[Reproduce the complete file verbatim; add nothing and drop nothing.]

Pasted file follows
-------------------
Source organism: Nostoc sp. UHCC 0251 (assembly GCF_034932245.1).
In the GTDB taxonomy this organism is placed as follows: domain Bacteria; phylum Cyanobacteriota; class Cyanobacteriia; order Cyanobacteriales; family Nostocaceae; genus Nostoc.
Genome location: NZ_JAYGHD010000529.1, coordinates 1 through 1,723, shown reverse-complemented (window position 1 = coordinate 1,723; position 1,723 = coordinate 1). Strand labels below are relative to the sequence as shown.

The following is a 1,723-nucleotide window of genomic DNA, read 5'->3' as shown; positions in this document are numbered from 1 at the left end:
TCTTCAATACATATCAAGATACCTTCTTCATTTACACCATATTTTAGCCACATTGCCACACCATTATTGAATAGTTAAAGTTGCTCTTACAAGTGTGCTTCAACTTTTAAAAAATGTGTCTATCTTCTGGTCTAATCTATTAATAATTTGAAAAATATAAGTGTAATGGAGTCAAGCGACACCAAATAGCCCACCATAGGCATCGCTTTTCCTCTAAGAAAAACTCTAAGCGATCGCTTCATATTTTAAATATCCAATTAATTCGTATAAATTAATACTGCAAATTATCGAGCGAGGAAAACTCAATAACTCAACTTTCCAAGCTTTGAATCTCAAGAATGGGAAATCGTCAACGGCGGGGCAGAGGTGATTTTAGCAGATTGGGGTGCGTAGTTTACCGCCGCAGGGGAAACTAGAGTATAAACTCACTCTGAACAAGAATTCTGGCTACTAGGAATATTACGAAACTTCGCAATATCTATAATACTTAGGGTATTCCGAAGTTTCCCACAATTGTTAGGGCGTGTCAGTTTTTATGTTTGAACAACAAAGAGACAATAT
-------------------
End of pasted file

Source organism: Nostoc sp. UHCC 0251 (assembly GCF_034932245.1).
In the GTDB taxonomy this organism is placed as follows: domain Bacteria; phylum Cyanobacteriota; class Cyanobacteriia; order Cyanobacteriales; family Nostocaceae; genus Nostoc.
Genome location: NZ_JAYGHD010000529.1, coordinates 1 through 1,723, shown reverse-complemented (window position 1 = coordinate 1,723; position 1,723 = coordinate 1). Strand labels below are relative to the sequence as shown.

The following is a 1,723-nucleotide window of genomic DNA, read 5'->3' as shown; positions in this document are numbered from 1 at the left end:
TCTTCAATACATATCAAGATACCTTCTTCATTTACACCATATTTTAGCCACATTGCCACACCATTATTGAATAGTTAAAGTTGCTCTTACAAGTGTGCTTCAACTTTTAAAAAATGTGTCTATCTTCTGGTCTAATCTATTAATAATTTGAAAAATATAAGTGTAATGGAGTCAAGCGACACCAAATAGCCCACCATAGGCATCGCTTTTCCTCTAAGAAAAACTCTAAGCGATCGCTTCATATTTTAAATATCCAATTAATTCGTATAAATTAATACTGCAAATTATCGAGCGAGGAAAACTCAATAACTCAACTTTCCAAGCTTTGAATCTCAAGAATGGGAAATCGTCAACGGCGGGGCAGAGGTGATTTTAGCAGATTGGGGTGCGTAGTTTACCGCCGCAGGGGAAACTAGAGTATAAACTCACTCTGAACAAGAATTCTGGCTACTAGGAATATTACGAAACTTCGCAATATCTATAATACTTAGGGTATTCCGAAGTTTCCCACAATTGTTAGGGCGTGTCAGTTTTTATGTTTGAACAACAAAGAGACAATAT